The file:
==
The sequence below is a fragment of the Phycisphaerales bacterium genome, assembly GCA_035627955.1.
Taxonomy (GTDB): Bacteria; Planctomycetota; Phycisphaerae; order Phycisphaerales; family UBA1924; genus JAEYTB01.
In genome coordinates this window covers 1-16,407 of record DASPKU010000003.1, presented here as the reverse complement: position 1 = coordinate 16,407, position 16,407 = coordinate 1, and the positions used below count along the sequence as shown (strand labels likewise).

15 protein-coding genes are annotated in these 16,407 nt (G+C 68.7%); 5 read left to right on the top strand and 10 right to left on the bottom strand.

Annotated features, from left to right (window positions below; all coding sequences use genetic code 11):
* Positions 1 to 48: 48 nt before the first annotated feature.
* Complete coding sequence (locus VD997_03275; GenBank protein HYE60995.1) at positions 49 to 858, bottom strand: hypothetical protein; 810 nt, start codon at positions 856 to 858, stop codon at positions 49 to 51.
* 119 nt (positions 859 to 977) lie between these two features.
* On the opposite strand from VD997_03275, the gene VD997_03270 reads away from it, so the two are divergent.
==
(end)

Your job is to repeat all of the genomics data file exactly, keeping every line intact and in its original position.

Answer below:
The sequence below is a fragment of the Phycisphaerales bacterium genome, assembly GCA_035627955.1.
Taxonomy (GTDB): Bacteria; Planctomycetota; Phycisphaerae; order Phycisphaerales; family UBA1924; genus JAEYTB01.
In genome coordinates this window covers 1-16,407 of record DASPKU010000003.1, presented here as the reverse complement: position 1 = coordinate 16,407, position 16,407 = coordinate 1, and the positions used below count along the sequence as shown (strand labels likewise).

15 protein-coding genes are annotated in these 16,407 nt (G+C 68.7%); 5 read left to right on the top strand and 10 right to left on the bottom strand.

Annotated features, from left to right (window positions below; all coding sequences use genetic code 11):
* Positions 1 to 48: 48 nt before the first annotated feature.
* Complete coding sequence (locus VD997_03275; GenBank protein HYE60995.1) at positions 49 to 858, bottom strand: hypothetical protein; 810 nt, start codon at positions 856 to 858, stop codon at positions 49 to 51.
* 119 nt (positions 859 to 977) lie between these two features.
* On the opposite strand from VD997_03275, the gene VD997_03270 reads away from it, so the two are divergent.